Congress should preserve rules that protect consumers using prepaid cards
© Getty Images

Maybe you, like millions of other consumers in the United States, are using prepaid debit cards more frequently now than in the past. What you might not know is that some in Congress are playing politics with crucial rules meant to protect your wallet, and many of us whose job it is to look out for consumers want Congress to stop.
 
Consumers use these cards for lots of reasons. Some use them to help stick to a budget, others cannot gain access to credit cards, many college students now receive federal aid on prepaid cards, and some employers now pay workers using these cards. Prepaid debit cards have exploded in popularity in recent years, with the annual amount of money loaded onto them growing from $1 billion in 2003 to $65 billion in 2012 — a figure expected to reach $112 billion by 2018.  According to the FDIC, 9.8% of all U.S. households used prepaid cards in 2015.

ADVERTISEMENT
Currently, even though consumers use prepaid debit cards the same way as traditional credit or debit cards, the prepaid cards are not nearly as safe or transparent. Issuers of prepaid debit cards are not required to protect consumers when their cards are lost or stolen, are not uniformly required to correct billing errors, and may charge numerous hidden fees — fees that can cost low-income consumers dearly.
 
 
These fees are particularly insidious. With little disclosure from the card issuer beforehand, prepaid debit card users can be charged hidden fees for everything from paying a bill to obtaining a paper statement to accessing funds at an ATM.  A 2014 Pew Charitable Trusts report estimated that a typical prepaid card user incurs fees of $10 to $30 each month — a significant amount for many lower-income consumers.
 
Beyond these difficulties, the predatory payday lending industry has now seized on prepaid debit cards as another tool. Payday lenders already charge extremely high interest rates; now they are also able to charge their borrowers overdraft fees without adequate disclosure.
 
As attorney general for the District of Columbia, I have prioritized protecting consumers from fraud, scams, and unfair business practices, and have worked with my counterparts across the country to fight these types of abuses. I applauded the Consumer Financial Protection Bureau (CFPB) when it, after years of examination and public comment, announced protections for prepaid debit card users in line with existing protections for checking accounts and credit cards. 

The CFPB’s new rules would provide common-sense solutions to protect vulnerable consumers. These include limiting losses when cards are lost or stolen, requiring card issuers to investigate and resolve billing errors, and ensuring consumers can access their account information for free. These proposed rules would make fees associated with prepaid cards more transparent and limit the abusive use of overdraft fees. They are designed to combat abuses that arise when these cards are used by outliers in the prepaid card marketplace, such as payday lenders.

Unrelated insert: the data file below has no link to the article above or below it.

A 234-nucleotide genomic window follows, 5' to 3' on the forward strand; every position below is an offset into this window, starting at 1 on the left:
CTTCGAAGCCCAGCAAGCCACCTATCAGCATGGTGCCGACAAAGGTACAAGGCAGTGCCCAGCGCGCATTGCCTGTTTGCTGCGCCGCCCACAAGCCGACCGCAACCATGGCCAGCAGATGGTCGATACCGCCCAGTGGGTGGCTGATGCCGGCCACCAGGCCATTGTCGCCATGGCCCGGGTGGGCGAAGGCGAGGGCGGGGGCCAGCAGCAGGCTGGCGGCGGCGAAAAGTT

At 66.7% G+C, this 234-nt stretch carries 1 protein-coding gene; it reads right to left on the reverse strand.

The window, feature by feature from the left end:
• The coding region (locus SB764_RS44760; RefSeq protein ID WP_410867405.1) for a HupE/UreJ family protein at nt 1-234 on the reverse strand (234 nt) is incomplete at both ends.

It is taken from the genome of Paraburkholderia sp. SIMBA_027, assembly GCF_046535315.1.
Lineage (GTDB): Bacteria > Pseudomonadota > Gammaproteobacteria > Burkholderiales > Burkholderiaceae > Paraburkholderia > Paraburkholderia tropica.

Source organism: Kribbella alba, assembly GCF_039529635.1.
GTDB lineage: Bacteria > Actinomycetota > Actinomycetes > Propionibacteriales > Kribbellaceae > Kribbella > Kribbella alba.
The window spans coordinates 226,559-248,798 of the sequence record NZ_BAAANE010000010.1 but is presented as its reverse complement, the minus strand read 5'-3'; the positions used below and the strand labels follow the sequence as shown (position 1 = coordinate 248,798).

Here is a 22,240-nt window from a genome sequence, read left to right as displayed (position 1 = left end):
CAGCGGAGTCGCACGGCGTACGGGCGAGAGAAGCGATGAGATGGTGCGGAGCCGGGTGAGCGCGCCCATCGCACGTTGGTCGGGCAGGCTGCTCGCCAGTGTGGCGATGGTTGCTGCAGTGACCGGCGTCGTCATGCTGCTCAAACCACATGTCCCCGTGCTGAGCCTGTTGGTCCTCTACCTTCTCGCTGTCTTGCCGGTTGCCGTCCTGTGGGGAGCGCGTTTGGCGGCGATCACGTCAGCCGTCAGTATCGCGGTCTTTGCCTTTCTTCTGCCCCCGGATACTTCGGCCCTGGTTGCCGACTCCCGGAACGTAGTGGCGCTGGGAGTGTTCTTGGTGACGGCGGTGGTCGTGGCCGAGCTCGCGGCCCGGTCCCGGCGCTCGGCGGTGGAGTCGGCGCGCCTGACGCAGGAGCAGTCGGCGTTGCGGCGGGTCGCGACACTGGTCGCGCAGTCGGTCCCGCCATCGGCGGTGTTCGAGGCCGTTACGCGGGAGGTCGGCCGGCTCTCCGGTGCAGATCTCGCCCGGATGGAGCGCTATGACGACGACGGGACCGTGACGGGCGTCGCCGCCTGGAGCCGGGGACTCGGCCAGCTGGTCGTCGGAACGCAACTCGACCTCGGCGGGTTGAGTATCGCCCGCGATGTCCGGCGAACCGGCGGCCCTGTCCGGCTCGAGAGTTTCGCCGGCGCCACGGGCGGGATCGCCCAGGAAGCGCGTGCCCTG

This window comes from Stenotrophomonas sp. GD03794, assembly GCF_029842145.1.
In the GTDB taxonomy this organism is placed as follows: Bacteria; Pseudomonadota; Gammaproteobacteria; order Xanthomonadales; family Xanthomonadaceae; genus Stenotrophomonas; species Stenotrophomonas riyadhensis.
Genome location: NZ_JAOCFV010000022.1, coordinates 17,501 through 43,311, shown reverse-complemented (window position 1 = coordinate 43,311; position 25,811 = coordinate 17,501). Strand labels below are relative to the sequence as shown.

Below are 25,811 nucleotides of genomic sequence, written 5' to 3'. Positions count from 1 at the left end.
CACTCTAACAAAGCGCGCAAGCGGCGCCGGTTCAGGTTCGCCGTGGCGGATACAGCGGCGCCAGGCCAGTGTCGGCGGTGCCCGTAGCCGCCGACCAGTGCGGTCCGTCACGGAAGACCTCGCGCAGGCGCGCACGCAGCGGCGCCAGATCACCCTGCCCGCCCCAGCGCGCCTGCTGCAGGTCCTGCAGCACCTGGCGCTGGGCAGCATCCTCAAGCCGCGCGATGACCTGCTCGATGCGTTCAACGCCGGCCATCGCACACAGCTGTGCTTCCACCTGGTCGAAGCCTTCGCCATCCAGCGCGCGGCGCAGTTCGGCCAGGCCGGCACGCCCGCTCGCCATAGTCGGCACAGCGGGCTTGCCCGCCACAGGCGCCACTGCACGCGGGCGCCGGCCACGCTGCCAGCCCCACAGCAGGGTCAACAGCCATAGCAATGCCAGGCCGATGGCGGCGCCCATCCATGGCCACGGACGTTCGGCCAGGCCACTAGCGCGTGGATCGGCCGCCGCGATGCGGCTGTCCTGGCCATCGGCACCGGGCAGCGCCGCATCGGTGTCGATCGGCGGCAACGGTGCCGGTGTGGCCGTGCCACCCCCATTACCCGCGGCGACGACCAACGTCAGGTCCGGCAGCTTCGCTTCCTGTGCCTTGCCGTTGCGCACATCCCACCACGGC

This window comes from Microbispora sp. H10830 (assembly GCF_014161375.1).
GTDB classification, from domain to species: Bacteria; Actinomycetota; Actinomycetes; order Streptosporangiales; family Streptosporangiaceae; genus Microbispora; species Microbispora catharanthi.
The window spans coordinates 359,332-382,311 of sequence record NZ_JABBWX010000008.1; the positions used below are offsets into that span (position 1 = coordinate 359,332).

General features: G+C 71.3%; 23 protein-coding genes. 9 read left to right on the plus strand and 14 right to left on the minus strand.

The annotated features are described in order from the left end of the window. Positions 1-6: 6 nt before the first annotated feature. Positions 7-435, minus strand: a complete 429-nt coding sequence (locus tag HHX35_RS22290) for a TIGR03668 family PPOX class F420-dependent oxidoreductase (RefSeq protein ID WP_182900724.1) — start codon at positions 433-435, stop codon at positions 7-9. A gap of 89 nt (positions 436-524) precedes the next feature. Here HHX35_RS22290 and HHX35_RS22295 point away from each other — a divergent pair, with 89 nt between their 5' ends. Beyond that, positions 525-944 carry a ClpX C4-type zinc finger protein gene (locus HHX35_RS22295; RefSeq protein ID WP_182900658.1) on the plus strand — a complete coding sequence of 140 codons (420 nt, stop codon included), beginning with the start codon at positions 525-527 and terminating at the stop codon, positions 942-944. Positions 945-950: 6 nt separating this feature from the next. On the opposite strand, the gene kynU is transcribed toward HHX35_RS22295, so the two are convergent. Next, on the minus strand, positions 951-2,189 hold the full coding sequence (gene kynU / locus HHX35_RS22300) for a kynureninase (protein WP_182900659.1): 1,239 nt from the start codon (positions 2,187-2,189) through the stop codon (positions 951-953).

A diverse group including consumer advocates and major players in the prepaid card industry supports the CFPB’s rules. One major exception is NetSpend, a prepaid card provider that is seeking to preserve the roughly $50 million in overdraft and other fees it charges struggling families annually. Another exception is Republicans in Congress. A group of them has filed resolutions to roll back the rules under the Congressional Review Act (CRA), a previously obscure law that is increasingly being used by the current Congress to prevent federal agencies’ rules from going into effect. 
 
If a rule is blocked by a CRA vote, the agency in question is forever barred from enacting a substantially similar rule. Congress recently used the CRA to enact the law President Trump signed on Monday rolling back Internet Privacy Rules proposed by the Federal Communications Commission under the Obama administration.
 
The growing number of Americans who depend on prepaid debit cards cannot afford the status quo. That is why I, along with 17 other attorneys general, am urging  Congress to leave the CFPB’s rule in place and expand much-needed protections to this growing segment of the consumer financial marketplace. I hope you will reach out to your Member of Congress and encourage them to protect you and let these reasonable, common-sense rules stand.
 
Karl A. Racine is attorney general for the District of Columbia.
The views expressed by contributors are their own and are not the views of The Hill.